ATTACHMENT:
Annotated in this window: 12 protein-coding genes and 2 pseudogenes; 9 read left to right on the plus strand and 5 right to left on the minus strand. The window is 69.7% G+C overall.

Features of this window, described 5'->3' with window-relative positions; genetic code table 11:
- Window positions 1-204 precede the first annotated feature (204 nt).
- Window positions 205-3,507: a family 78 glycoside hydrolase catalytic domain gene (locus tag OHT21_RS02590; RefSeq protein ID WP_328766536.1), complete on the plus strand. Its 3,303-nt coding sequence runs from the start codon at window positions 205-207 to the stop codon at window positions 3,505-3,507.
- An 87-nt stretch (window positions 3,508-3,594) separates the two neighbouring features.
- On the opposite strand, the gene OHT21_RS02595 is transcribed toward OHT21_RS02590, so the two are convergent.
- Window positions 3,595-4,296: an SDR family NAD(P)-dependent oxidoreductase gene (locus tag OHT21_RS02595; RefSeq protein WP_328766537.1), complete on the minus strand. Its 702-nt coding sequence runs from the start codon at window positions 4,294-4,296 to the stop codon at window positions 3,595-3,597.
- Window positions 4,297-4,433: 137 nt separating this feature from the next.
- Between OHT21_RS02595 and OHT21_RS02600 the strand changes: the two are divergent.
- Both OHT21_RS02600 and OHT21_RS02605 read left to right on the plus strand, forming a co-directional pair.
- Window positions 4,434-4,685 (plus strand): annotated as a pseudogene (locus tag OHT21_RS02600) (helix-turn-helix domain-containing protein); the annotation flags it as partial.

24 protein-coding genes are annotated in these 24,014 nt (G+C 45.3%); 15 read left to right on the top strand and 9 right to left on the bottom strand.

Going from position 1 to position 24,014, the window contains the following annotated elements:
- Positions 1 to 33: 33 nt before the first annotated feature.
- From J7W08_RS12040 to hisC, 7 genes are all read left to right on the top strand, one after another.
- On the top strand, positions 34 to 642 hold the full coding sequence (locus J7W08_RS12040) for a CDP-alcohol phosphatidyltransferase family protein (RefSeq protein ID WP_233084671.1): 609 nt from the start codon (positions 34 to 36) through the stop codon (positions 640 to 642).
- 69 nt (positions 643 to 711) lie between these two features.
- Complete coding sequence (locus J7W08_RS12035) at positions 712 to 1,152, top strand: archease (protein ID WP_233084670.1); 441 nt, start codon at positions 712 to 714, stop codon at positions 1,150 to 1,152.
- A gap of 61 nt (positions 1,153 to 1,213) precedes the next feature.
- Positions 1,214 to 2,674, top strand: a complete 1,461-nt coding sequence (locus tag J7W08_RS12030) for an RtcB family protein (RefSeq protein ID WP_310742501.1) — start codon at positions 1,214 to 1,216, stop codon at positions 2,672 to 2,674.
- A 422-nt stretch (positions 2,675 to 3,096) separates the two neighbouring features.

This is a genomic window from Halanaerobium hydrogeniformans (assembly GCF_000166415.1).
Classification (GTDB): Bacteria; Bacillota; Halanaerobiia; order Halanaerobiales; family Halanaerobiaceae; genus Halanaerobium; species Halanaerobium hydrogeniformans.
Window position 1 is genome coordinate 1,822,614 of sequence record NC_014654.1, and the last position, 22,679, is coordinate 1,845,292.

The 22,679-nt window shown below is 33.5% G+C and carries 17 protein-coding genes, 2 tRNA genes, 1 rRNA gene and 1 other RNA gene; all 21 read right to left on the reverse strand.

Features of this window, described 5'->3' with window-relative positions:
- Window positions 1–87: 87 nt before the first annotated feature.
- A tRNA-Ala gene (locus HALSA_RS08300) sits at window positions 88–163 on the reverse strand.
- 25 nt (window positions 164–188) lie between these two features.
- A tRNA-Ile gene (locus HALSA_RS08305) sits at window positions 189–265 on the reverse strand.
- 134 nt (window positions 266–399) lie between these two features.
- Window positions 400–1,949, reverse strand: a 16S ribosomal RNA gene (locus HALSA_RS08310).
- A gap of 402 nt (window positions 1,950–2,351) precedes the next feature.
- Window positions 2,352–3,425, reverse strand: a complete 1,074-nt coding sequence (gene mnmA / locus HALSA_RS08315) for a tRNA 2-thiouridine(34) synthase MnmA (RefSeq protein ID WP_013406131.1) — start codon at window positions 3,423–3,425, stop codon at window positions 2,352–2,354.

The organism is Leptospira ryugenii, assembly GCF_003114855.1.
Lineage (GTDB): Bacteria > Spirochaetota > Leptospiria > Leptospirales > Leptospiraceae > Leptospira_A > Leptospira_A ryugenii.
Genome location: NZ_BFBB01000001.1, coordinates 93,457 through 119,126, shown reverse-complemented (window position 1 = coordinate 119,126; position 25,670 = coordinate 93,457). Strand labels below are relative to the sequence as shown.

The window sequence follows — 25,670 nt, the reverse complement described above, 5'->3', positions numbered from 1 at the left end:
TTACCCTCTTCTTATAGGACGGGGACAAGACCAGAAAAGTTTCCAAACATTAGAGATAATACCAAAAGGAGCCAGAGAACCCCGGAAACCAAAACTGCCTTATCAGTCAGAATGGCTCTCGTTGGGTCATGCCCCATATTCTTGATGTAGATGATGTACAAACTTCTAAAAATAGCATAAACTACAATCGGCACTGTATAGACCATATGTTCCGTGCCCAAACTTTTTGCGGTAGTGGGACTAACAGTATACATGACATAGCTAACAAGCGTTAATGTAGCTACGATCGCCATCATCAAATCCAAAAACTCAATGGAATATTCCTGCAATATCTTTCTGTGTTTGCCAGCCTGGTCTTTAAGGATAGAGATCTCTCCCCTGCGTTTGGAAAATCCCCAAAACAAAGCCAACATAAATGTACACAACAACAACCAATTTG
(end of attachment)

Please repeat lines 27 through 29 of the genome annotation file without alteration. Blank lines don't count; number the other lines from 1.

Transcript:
- Window positions 1–87: 87 nt before the first annotated feature.
- A tRNA-Ala gene (locus HALSA_RS08300) sits at window positions 88–163 on the reverse strand.
- 25 nt (window positions 164–188) lie between these two features.